Consumers know what they want but not what they need
By Mary Lennighan, Total Telecom,
In 25 years, the Total Telecom editorial team has learned that without a decent network, your AI-powered robot is just a creepy doll
We have all heard the old adage that consumers care more about the devices and applications they use than the underlying access. That still holds true, to an extent, which could be a problem for telcos, who are depending upon Joe Public to recognise the need for – and be willing to pay for – their particular flavour of high-speed network access.
This week saw the publication of another survey in which respondents voted the smartphone as the most important technological development of the past 25 years. In the study, carried out by U.K. business services provider TSI, 60% of respondents named the smartphone as having had the biggest impact over the last two and a half decades, compared with 30% who described the arrival of dial-up Internet as the biggest technological breakthrough of the period. Perhaps I'm overthinking it, but I can't help but wonder what many of those people imagine they would do with their iPhones without access to the Internet...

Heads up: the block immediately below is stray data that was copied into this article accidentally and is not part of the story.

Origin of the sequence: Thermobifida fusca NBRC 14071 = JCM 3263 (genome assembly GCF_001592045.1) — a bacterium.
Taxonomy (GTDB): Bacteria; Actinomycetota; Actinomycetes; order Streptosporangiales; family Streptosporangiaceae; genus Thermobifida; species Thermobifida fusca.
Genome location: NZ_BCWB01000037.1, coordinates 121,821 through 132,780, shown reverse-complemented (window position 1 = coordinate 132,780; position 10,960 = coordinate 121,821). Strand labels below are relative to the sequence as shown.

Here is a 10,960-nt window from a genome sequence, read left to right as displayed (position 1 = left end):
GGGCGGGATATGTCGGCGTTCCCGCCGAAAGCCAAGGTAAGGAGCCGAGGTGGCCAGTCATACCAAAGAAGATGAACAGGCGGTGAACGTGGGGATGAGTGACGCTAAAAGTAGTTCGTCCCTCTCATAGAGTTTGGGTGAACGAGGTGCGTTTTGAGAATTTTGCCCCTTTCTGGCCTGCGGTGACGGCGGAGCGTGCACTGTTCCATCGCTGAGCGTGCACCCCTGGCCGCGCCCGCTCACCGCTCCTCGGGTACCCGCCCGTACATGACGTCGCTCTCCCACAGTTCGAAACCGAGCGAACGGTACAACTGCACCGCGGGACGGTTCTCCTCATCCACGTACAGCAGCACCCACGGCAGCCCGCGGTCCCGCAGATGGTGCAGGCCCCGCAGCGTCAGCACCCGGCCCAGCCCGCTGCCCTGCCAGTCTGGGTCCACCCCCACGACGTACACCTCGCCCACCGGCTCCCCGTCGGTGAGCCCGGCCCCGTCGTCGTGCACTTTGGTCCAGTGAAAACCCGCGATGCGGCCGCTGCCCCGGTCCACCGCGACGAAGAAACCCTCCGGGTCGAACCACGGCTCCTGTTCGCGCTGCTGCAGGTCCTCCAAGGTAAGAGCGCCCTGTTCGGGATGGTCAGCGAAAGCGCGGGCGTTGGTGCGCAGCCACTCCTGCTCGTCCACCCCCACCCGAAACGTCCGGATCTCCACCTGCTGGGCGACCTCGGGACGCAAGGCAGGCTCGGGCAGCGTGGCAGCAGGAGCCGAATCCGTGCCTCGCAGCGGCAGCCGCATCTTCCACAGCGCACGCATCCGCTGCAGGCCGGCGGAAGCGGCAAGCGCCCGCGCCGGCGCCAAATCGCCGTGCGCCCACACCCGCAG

I acquired my first smartphone on a visit to Microsoft HQ in 2008 and I have to admit I'm still using it, despite the fact there are a couple of buttons missing. The battery life is excellent, but that might be because it doesn't do much!
25 years ago, innovations such as the fax machine, the floppy disc and the pager were all the rage, but for the most part they have now fallen by the wayside, the TSI study notes. Indeed, it is 15 years since I joined Total Telecom (although as an aside, my right-hand man Nick Wood and I have served 25 years between us!) and I can still remember the excitement when our old CRT monitors were replaced with flat screens, yet today it is hard to imagine what our desks actually looked like with all that hardware on them.